Reader Signora says, "Many years ago, my two uncles started roughhousing
at our Christmas gathering. Uncle Frank picked up Uncle John by the heels,
lost his grip, and dropped Uncle John on his head. It was all right
because John was a state Supreme Court justice and was there for life. The
other uncle is, I am sure, in your archive. The one about the skydiving
photographer who forgot to put on a chute...?"
(North Carolina, 1987) Ivan, an experienced parachutist with 800 jumps
under his belt, was videotaping a private lesson given by an instructor for
a single trainee. He had attached the video camera to his helmet so that
it would capture the entire day of instruction, and the supporting power
supply and recorder were in a heavy satchel slung on his back.
The group went up in the plane, and the instructor led the enthusiastic
beginner through preparations for the jump. Ivan carefully documented the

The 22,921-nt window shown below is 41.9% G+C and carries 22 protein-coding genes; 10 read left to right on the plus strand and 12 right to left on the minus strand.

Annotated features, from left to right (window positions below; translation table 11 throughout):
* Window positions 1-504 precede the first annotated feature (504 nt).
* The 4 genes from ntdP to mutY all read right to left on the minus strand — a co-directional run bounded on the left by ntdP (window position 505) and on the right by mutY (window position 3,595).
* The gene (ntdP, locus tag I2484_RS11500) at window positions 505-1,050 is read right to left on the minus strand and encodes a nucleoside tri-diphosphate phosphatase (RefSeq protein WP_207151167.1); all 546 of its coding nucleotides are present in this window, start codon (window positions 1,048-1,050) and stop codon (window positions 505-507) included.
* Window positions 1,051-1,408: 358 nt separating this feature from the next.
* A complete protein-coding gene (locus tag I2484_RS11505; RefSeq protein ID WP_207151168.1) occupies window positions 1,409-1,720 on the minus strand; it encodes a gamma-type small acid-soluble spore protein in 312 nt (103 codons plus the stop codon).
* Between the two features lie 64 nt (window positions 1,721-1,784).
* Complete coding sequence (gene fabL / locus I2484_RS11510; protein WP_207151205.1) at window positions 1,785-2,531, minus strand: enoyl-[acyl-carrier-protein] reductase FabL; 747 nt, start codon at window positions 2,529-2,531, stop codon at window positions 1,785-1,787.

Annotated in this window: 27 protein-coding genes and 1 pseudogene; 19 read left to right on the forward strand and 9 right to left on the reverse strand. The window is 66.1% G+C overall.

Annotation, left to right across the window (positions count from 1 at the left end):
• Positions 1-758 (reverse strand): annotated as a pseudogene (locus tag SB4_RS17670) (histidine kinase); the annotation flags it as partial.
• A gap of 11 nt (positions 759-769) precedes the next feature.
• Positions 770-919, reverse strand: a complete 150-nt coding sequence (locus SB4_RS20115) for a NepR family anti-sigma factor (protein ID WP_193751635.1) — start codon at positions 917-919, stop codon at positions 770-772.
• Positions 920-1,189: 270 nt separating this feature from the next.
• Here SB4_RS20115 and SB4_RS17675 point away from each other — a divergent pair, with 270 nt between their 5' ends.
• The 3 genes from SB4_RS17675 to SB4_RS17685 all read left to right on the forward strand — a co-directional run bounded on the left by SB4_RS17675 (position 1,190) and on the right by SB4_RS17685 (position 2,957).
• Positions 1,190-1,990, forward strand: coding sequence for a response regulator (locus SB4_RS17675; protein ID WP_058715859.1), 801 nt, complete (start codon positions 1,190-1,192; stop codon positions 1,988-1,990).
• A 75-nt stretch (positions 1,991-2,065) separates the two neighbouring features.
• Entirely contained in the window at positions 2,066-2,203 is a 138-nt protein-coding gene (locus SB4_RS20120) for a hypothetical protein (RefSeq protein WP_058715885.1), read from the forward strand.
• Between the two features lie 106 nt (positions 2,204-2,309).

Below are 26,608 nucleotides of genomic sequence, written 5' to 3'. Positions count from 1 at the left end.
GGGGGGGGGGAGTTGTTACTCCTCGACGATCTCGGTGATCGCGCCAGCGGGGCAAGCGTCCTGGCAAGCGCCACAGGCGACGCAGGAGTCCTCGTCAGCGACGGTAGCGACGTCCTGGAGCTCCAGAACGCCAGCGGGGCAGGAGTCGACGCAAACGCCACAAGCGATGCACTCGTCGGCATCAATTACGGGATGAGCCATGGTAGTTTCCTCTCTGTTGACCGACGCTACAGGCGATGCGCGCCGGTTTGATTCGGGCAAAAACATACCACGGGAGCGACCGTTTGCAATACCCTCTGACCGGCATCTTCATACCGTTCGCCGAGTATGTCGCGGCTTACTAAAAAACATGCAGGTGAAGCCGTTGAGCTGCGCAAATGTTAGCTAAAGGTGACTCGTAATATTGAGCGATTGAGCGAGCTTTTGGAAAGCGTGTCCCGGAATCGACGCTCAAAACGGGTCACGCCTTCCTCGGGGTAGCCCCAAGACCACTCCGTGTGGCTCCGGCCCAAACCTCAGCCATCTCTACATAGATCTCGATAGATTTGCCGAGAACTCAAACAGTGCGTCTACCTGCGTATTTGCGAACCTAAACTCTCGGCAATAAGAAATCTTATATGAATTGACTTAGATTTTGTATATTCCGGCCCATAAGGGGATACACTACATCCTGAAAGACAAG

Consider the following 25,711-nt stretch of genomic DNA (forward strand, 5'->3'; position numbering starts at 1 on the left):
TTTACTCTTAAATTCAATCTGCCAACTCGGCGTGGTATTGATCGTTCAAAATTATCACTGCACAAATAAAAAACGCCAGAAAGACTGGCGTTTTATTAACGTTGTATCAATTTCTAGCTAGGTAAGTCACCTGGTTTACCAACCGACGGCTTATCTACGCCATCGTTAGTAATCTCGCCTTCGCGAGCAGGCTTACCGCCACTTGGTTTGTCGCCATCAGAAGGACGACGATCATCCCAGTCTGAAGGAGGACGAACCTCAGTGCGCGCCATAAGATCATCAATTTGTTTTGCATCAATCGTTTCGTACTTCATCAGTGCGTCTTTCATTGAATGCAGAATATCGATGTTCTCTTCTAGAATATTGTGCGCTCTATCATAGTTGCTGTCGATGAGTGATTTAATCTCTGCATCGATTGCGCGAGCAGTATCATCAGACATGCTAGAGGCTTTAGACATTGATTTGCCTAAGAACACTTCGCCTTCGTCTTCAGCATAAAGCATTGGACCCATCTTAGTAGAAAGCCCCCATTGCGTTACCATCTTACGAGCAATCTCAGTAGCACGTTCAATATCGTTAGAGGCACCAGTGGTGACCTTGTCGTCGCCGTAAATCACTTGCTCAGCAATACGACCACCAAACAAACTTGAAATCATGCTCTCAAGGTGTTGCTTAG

lesson, which needed to be perfect for the sake of posterity,
When they reached the jump site, Ivan jumped from the back of the plane and
filmed the student and instructor jumping from the front of the plane. A
few heartbeats later, tape still running, Ivan realized that he had been so
focused on filming the jump that he had forgotten to strap on his own
parachute. An FAA spokesperson said that the video equipment strapped to
his back may have been mistaken for a parachute.
In the footage salvaged from the camera and spliced together, the student
and instructor are shown in freefall befire they pull their ripcords and
recede rapidly from view. Then the cameraman's hands reach for his own
ripcord. When Ivan realizes he has no ripcord, ergo no chute, his hands
are seen to flail about wildly, then the camera pans down towards the
Film from the final stage of the plunge was destroyed on impact.
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Reference: Associated Press, The Washington Post, UPI